By Sam Watson
22 Dec 2023
As the old adage goes, it’s better to under promise and over deliver, which is difficult in an industry where expectations are always high. But now and then, when you think you’ve seen it all, something or someone can still surprise you. Such is the story of Málaga on the Costa del Sol, which is hardly off the beaten track, but the many layers of this magnificent onion are only now being discovered by the yachting community.
Speaking with Alejandra Cruces, General Manager at IGY Málaga Marina, we take a closer look at what’s on offer in Málaga and why the word is fast spreading among superyacht captains and crew.
Málaga recently topped the list of best places to live and work in a survey published by InterNations – you must be thrilled?
Yes, InterNations is the largest global community for expats and it has just released its annual Expat City Ranking which names Málaga as the best place to live and work in 2023!
It’s easy to take these things for granted when you live here, but it’s one of the oldest cities in the world with a rich history, warm year-round climate, great food, and a vibrant art scene – Picasso was born here. Málaga also ranked number one for local friendliness, and was recognised for its safety, affordable public transport, numerous recreational sports, and vibrant social life.
Spain was in fact a big winner all round with five cities in the top 20 – Alicante and Valencia were ranked second and third respectively. Madrid was ranked sixth and Barcelona came in at 13.
Are you seeing a corresponding rise in interest among the yachting community at IGY Málaga Marina?
Yes, we have had a great end to the season in terms of the number of yachts coming to the marina, including many that had never been here before and didn’t know anything about Málaga. Twice over the winter, there was a spell of bad weather in the Med and a number of yachts that were in the area on their way to start the crossing were forced to shelter in the marina and for them it was a revelation. Most of them didn’t even know the marina existed!
I was a little concerned that they would be experiencing the marina for the first time with bad weather, as it is really unusual, but a couple of days later the sun came back again and they were amazed. Many of them delayed their crossing to discover our city and left saying they were excited to return when crossing back next year. Word of mouth is very important in the yachting community, and in the end the bad weather actually worked in our favour!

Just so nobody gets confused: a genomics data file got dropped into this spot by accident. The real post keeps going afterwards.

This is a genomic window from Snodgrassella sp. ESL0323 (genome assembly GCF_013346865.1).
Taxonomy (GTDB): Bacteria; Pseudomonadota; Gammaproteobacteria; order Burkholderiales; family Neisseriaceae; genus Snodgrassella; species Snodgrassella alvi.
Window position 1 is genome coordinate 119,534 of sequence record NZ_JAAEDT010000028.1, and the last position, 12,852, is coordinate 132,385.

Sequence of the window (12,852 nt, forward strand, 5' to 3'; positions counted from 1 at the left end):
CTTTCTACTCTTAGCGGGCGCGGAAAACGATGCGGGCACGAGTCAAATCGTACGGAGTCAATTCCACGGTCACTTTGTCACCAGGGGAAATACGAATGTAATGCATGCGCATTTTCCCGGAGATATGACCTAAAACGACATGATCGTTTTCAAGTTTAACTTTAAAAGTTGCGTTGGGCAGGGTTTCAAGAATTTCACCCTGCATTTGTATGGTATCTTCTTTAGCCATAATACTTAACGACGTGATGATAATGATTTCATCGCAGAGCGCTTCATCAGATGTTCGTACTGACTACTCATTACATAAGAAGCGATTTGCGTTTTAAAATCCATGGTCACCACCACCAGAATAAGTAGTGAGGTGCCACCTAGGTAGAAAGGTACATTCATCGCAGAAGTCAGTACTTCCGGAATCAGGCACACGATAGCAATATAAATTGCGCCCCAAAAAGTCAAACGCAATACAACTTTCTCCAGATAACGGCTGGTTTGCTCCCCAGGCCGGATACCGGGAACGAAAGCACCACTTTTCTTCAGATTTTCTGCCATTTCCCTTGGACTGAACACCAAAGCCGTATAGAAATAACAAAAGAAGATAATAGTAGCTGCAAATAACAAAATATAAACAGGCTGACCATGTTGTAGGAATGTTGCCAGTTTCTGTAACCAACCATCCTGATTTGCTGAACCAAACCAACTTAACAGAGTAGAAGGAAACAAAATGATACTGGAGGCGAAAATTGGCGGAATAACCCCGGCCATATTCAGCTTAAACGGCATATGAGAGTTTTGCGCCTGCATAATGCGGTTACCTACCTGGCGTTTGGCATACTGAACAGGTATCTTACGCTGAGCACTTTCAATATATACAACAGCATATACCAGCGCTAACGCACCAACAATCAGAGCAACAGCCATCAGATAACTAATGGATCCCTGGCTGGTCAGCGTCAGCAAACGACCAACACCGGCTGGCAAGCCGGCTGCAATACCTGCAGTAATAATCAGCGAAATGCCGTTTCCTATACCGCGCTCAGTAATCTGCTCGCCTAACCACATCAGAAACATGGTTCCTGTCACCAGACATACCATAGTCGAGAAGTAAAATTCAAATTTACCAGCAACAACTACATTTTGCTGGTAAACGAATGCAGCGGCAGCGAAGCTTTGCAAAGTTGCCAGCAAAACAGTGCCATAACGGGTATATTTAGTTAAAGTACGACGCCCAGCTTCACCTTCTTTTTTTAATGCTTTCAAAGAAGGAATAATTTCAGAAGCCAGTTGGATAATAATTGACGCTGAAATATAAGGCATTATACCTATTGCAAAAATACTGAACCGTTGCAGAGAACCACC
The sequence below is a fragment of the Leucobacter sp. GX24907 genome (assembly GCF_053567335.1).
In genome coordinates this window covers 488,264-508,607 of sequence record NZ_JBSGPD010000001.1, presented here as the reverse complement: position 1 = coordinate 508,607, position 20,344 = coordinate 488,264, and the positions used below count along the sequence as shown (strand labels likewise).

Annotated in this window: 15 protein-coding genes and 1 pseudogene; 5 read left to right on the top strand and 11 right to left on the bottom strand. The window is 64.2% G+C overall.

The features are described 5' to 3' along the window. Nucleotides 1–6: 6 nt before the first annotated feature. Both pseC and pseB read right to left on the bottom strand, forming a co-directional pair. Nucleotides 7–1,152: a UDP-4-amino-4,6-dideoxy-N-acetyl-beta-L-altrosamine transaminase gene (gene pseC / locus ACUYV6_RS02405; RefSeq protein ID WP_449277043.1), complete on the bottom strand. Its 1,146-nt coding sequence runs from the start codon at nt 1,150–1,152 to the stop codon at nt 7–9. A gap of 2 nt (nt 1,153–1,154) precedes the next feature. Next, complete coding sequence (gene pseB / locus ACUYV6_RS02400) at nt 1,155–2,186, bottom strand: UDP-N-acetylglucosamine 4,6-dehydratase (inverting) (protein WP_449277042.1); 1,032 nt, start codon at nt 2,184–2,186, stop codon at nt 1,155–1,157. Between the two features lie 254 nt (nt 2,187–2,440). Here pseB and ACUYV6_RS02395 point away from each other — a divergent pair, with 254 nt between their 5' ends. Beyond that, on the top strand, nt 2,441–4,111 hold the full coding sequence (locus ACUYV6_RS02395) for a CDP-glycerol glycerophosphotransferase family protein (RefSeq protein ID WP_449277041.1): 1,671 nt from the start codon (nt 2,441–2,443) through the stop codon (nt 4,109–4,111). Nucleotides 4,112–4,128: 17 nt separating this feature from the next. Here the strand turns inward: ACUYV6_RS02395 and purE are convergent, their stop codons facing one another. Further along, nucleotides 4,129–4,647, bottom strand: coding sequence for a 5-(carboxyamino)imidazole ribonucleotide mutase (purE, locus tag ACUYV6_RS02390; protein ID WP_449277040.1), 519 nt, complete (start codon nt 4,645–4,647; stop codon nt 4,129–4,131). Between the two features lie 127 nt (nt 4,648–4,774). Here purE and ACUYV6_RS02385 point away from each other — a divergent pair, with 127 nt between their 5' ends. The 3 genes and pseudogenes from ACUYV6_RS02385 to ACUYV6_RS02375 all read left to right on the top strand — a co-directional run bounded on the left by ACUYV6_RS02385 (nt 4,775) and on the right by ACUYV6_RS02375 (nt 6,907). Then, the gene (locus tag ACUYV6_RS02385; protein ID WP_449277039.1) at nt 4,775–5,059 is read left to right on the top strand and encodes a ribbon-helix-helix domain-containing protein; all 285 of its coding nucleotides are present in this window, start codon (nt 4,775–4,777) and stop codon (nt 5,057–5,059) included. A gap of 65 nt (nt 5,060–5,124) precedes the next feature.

What sorts of questions or observations do you receive from captains and owners?
Initially we are asked about the availability of berths and rates, as you would expect, but recently we introduced our in-water maintenance and repair program and some of the feedback has been very interesting. One very large yacht was carrying out works in the marina and the captain queried our rates for lubricants – we discovered that they are significantly lower than many other ports in the region, which we weren’t aware of. Obviously, we don’t compete on fuel as Gibraltar is not far away to the west, but the costs savings we offer to the yachts for lubricants is significant.
For yachts crossing east or west needing to conduct light maintenance and repair works, IGY Málaga Marina is very well situated. We can facilitate access to skilled contractors, or captains can work with their own – Málaga airport is only a short drive away. Either way, under TPA, non-EU flagged vessels are exempt from the usual 21% VAT on labour and equipment, so the potential savings are considerable.
Another advantage of undertaking works here in Málaga is the favourable climate all year round – everything also dries faster so they can do more in less time!
What sorts of activities can crew look forward to when they’re in town?
Málaga is a great place for crew members; we get really positive feedback from those who have stayed with us. In particular, they tell us that they feel very safe walking around the city. It’s nice to hear that female crew in particular feel comfortable and don’t feel the need to be accompanied to and from the boat.
We’re in touch with the boats as soon as they arrive, so we speak to the captains and let them know what’s available depending on what the crew want to do while they’re here.
The marina is right next to the commercial centre and there is always something going on in the city centre too – there are plenty of great restaurants, and food and drinks are very affordable. Windsurfing and kite surfing are also popular activities in Málaga and crew can go skiing in the mountains just an hour and a half away. We’ve also started organising activities such as wine tastings and beer tastings, as well as trips to shows and concerts.
More recently we’ve started to connect the boats directly – since they arrive solo we thought it would be nice to introduce the crews on other vessels in the marina. It’s proving to be very popular as they really enjoy the opportunity to meet up and socialise with a different crowd.
It’s certainly true that they don’t expect what they find here; they don’t believe it until they see it for themselves. The captain I mentioned who ended up staying with us for three weeks came to see me the night before the boat was leaving and he said: “You know you have a big problem here in Málaga? Because when crew members realise what you have here, they are not going to want to go anywhere else!”